With the government announcing a ban on new petrol or diesel vehicles in the UK from 2030, making the switch to an electric vehicle (EV) might seem like a no-brainer.
However, when it comes to EV adoption in a commercial context, there are a number of factors which may make fleet managers hesitant to make the change. Range anxiety – the notion that drivers could be left stranded with a flat battery miles from the nearest charging station – is perhaps the most prevalent example. The average range of EVs has continued rising in recent years, from 73 miles in 2011 to 125 miles in 2018. However, according to the latest government figures, 60% of all long-distance journeys taken for business purposes exceed 150 miles, making a charge stop necessary along the way. Another potential cause for concern is charging times, which even when using the more powerful charging stations can take more than the 5-10 minutes drivers are used to when filling up at a petrol station.
For many fleet managers, the added complexities of EV adoption mean they’re yet to pass the threshold where the benefits outweigh the challenges, especially during the transition phase. But EV technology is advancing at a rapid rate, and those fleets that have already integrated electric vehicles are enjoying reduced emissions and tax costs, as well as improved brand perception from recognition of their efforts to improve sustainability. EV technology will continue to advance in the coming years, and it won’t be long before this threshold is met. As fleet managers consider when to transition, they should also consider their choice of fleet management platform. The right platform can provide an intelligent and easy-to-implement logistical solution that helps successfully navigate adoption challenges, and smooths the path to integrating EVs into fleets.
It’s already well established that automated fleet tracking technology is a vital tool for delivering efficient, cost-effective business operations. EVs, much like traditional fleet vehicles, require a platform that allows managers to track the specifics around each vehicle type. For instance, fleet operators need to be able to easily identify EVs among their mixed fleet when viewing location data. They also need visibility of the charging status of each vehicle to properly route, schedule and complete jobs, as well as battery temperature and range status for condition monitoring purposes.
This added visibility is crucial to meeting the demands of today’s supply chains. From charging status, and battery temperature to range and location, access to the right insights at the right time makes the process of routing and scheduling faster and more efficient for fleet operators. If and when disruption occurs, this information helps quickly identify and resolve the problem before it has the chance to spread further damage to other stakeholders.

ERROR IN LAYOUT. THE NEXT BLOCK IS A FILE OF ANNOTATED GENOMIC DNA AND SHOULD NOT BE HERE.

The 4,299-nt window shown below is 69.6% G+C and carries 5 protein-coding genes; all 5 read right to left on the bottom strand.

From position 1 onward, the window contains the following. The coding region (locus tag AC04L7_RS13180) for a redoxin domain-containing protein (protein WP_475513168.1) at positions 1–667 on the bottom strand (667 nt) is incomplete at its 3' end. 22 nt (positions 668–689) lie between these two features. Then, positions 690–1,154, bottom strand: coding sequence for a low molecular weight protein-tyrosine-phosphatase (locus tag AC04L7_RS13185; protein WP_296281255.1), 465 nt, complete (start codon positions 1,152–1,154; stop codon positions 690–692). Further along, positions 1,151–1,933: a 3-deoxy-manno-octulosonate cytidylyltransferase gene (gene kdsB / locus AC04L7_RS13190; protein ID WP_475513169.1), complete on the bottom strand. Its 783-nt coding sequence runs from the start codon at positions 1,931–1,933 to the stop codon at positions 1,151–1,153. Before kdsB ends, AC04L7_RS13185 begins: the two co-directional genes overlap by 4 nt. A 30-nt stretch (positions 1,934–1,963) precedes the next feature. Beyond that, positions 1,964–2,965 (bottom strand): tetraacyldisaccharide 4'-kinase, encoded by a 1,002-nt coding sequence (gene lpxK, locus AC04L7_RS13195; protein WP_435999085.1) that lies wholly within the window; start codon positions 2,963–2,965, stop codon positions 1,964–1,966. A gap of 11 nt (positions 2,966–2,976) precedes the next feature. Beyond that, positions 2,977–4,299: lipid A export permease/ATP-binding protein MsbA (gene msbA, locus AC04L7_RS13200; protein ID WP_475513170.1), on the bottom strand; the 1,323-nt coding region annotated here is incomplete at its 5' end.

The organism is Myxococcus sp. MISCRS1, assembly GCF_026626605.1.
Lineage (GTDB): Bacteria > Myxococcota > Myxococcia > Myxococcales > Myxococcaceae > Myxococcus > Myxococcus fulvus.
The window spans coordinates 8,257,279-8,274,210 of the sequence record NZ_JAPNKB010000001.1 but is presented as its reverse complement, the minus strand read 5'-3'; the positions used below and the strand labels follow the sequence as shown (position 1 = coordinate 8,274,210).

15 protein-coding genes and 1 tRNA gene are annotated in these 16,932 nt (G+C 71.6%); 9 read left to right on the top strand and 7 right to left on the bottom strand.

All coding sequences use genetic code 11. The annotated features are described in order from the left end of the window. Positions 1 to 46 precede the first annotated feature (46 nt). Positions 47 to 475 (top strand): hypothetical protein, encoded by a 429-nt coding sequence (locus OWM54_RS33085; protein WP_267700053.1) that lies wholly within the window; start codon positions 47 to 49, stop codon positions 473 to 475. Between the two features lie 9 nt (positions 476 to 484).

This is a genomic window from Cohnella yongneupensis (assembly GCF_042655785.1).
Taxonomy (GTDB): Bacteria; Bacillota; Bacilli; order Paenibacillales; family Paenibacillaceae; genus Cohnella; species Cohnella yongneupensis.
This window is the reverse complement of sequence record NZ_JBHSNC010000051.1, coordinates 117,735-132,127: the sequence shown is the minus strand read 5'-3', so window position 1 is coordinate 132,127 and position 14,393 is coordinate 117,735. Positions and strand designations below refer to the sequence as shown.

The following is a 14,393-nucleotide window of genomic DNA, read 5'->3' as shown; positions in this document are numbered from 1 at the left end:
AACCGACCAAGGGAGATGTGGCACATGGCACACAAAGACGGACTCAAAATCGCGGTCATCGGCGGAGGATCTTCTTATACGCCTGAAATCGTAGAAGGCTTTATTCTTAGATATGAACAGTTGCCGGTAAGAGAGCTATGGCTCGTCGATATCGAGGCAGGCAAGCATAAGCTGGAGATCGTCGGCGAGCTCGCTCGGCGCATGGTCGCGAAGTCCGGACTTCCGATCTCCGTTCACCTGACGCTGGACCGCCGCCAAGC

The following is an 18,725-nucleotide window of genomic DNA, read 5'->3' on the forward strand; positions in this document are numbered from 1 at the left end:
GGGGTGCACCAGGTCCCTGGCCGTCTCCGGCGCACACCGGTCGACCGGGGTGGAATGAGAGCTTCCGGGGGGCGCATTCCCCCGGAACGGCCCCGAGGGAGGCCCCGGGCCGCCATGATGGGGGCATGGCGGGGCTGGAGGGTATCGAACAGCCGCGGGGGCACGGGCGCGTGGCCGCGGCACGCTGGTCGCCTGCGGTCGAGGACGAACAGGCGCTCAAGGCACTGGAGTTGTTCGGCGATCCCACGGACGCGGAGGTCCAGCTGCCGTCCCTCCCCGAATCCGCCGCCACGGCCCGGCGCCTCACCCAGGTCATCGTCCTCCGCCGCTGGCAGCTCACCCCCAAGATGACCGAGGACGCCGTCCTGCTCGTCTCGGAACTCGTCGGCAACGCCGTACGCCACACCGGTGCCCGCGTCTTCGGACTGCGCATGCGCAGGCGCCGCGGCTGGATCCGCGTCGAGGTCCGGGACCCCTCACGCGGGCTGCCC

Closing gaps in mixed fleets
Although the true impact of Covid-19 on fleet renewal cycles has yet to emerge, it’s likely many businesses won’t have the cash available to electrify their entire fleet of vehicles in one go. EVs are therefore likely be phased into existing fleets gradually, and businesses need to be mindful of operational siloes when managing a mixed fleet of both petrol/diesel fuel and electric vehicles. It can present a significant challenge: if the process of routing and scheduling electric vehicles is different to traditional vehicle types, the risk of precious time and money being wasted increases. In other words, siloed processes can create a significant impact on the bottom line.
A central platform is key to breaking down the business siloes which arise amongst mixed fleets. Modern solutions allow vehicles, assets, apps and systems to be fully integrated with one another and informs a more consistent approach to fleet management. In practical terms, doing so grants managers a view of which petrol vehicles are running low on fuel alongside any electric vehicles with low battery, and the ability to issue an alert to the respective drivers without having to switch systems. In this way, intelligent software is giving fleet managers and drivers alike the ability to “know on the go” and immediately action items based on vehicle and asset location and status.
Harness the potential of the EV revolution
Given the advantages mentioned above, transforming fleets via electrification should represent an attractive proposition from both a financial and environmental perspective. Moreover, the presence of EVs on the road signals both the social responsibility and forward-thinking of brands to their customers.
But buying electric vehicles for your fleet in itself isn’t necessarily enough to release their potential —this is where software for electric vehicle fleet management plays a pivotal role. Fleet management solutions are designed to release that potential, helping businesses to organise their new fleets in an efficient, cost-effective and environmentally friendly way.